New Hampshire Study Shows Well Water Has Higher Arsenic Levels Than Municipal Water

March 31, 1999

Natural Weathering Of Bedrock Believed To Be Source Of Contaminant

Arsenic concentrations that exceed current recommended federal levels for drinking water are 10 times more likely to be found in domestic wells than in municipal water sources in New Hampshire, according to a study by researchers at Dartmouth College. Arsenic in drinking water is linked to certain types of cancer in humans.

Results of the study, involving nearly 1,000 water samples, are scheduled to appear in the May 1 print issue of the peer-reviewed journal Environmental Science & Technology, published by the American Chemical Society, the world's largest scientific society. The study was initially published March 20 on the journal's web site.

The article claims that water from domestic New Hampshire wells contains "significantly more arsenic than water from municipal sources," in some cases more than three times the current maximum contaminant level (MCL) of 50 parts per billion (ppb) established by the U.S. Environmental Protection Agency.

A report issued last week by the National Academy of Sciences concluded that the current EPA standard was too high to adequately protect against the risk of cancer, and needed to be addressed "promptly."

Several clusters of elevated arsenic levels in 'bedrock' wells were found in the southeastern and south central parts of the state, mostly near the cities of Manchester and the state capital, Concord, according to the study. Domestic bedrock wells that are drilled deep into New Hampshire's underlying granite base generally have much higher arsenic levels than shallow surface wells, say the researchers.

The article cites another study published last year by the U.S. Geological Survey, involving water samples from several New England states, Massachusetts, Maine, New Hampshire, Rhode Island and Vermont, that showed ten to 15 percent of the region's domestic bedrock wells exceeded the EPA guideline.

Arsenic in water can occur naturally or as a result of its use in industrial processes, agriculture, and as a wood preservative. The bulk of the arsenic contamination of wells in the Dartmouth study appears to be due to a natural phenomenon, weathering of bedrock, rather than anthropogenic (caused by people), according to the article.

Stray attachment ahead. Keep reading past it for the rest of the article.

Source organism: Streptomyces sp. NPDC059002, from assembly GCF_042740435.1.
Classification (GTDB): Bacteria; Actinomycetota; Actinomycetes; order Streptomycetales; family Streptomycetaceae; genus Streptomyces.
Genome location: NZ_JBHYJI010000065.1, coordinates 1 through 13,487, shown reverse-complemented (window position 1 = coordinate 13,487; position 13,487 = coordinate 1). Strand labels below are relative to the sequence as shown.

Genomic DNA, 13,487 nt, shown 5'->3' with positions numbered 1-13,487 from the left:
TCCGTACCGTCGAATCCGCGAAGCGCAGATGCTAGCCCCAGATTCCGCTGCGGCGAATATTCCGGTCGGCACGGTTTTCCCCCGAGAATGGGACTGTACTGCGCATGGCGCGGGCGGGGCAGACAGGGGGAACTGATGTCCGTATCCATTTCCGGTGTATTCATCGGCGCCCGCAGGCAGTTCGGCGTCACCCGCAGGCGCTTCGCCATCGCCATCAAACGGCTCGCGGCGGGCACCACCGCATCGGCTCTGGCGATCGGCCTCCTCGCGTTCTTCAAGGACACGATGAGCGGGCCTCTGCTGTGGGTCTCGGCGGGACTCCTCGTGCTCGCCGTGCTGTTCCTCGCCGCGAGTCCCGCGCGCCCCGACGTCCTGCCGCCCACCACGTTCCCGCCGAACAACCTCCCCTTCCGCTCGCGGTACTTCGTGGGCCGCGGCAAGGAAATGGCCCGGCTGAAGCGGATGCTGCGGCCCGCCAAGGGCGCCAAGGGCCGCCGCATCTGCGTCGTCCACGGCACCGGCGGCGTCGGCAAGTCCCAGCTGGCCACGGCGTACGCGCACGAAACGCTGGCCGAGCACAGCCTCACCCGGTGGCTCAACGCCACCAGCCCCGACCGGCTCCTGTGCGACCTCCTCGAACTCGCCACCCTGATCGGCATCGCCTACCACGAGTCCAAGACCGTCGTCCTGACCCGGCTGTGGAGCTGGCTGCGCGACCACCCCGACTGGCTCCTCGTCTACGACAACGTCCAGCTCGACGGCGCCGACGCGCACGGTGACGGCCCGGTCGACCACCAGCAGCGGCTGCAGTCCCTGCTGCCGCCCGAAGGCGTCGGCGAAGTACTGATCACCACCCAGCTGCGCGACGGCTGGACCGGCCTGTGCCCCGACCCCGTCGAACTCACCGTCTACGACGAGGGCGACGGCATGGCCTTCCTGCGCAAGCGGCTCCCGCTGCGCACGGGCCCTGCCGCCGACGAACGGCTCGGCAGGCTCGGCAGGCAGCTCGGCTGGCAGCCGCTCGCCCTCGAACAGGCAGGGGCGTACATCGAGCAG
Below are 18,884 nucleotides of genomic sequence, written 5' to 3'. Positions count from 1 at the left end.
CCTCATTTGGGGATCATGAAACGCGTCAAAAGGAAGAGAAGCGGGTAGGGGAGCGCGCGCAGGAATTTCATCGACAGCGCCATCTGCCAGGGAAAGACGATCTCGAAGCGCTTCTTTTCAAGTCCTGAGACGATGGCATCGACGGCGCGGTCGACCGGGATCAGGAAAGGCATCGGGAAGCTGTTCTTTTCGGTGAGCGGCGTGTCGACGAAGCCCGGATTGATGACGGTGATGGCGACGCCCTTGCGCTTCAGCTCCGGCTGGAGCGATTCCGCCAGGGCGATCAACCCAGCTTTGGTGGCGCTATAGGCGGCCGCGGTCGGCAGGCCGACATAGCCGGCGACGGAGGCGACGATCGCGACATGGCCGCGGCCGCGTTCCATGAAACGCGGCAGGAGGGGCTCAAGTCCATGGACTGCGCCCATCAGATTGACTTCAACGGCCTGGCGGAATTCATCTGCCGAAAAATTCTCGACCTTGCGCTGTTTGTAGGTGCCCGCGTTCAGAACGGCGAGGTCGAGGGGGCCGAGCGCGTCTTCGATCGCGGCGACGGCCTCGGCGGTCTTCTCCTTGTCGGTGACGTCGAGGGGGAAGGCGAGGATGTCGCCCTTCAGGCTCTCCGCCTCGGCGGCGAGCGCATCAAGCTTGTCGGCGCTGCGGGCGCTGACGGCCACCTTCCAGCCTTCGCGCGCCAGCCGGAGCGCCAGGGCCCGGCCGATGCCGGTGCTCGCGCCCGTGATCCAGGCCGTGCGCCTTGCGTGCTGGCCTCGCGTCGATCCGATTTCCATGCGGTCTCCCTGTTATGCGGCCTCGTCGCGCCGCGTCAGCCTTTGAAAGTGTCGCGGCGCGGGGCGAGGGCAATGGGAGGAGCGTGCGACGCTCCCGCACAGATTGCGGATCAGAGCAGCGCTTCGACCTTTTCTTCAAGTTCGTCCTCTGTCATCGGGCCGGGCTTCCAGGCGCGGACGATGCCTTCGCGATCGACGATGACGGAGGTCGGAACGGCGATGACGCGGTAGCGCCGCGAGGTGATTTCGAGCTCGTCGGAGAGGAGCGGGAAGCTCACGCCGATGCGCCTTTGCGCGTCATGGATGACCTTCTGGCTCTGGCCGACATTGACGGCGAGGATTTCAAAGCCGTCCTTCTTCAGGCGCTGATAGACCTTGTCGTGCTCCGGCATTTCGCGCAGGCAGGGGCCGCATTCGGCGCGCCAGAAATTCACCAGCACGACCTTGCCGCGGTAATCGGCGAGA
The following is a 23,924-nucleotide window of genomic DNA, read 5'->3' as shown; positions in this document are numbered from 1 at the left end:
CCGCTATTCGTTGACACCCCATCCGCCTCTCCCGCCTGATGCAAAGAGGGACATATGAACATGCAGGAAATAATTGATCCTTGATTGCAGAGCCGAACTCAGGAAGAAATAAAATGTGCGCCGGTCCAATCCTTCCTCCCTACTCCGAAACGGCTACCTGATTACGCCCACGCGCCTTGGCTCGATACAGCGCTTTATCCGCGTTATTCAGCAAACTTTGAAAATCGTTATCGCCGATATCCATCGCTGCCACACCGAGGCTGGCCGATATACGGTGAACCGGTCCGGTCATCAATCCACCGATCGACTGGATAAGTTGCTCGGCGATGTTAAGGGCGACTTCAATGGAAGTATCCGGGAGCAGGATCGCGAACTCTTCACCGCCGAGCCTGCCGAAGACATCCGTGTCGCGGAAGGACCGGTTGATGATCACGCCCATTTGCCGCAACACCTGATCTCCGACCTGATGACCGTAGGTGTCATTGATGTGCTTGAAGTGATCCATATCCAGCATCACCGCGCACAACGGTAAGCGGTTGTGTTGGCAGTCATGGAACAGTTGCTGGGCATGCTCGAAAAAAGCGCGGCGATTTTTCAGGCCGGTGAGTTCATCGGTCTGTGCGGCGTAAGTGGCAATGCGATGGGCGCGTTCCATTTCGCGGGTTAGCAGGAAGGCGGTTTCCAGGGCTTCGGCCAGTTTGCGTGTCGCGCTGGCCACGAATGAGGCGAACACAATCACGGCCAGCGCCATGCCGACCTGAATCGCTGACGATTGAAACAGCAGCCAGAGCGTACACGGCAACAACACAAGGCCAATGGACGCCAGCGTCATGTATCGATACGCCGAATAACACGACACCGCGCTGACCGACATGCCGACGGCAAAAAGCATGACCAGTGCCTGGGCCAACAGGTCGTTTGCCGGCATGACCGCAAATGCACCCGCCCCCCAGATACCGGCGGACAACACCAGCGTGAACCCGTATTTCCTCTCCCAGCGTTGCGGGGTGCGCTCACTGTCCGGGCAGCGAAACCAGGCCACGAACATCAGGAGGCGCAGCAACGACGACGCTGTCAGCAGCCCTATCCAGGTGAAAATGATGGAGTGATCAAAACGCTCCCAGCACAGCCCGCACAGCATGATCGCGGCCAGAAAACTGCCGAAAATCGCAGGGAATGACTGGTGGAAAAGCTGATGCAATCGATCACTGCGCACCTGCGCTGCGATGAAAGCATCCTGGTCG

Although arsenic is found in many types of geological conditions, a coarse-grained granite derivative called pegmatite, common to many parts of New England, appears to be the most likely source for the arsenic in New Hampshire well water, the article states.

As a result of the recent NAS report, EPA is considering lowering the maximum contaminant level for arsenic in drinking water from 50 parts per billion to somewhere between two to 20 ppb, says Stephen Peters, one of the Dartmouth researchers.

However, he points out in the journal article, "While changes in the MCL will directly affect towns and cities regulated by the U.S. EPA, they have no regulatory consequences for domestic wells, which are defined as those serving less than 15 households or 25 individuals." The study concludes that tighter federal guidelines would not necessarily "alleviate the health risk" to people who get their water from domestic wells that are not regulated by EPA.

The article claims that 15 percent of the U.S. population, including nearly 40 percent of the people in New Hampshire, obtain their water from domestic wells, most of which, it says, have not been tested for arsenic.
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The online version of the research paper cited below is available on the American Chemical Society's ASAP (As Soon As Publishable) web site. Journalists desiring full access to papers at the ASAP site must submit their requests in writing to n_blount@acs.org in the ACS Office of News & Information.

A nonprofit organization with a membership of nearly 159,000 chemists and chemical engineers, the American Chemical Society publishes scientific journals and databases, convenes major research conferences, and provides educational, science policy and career programs in chemistry. Its main offices are in Washington, D.C., and Columbus, Ohio.



American Chemical Society

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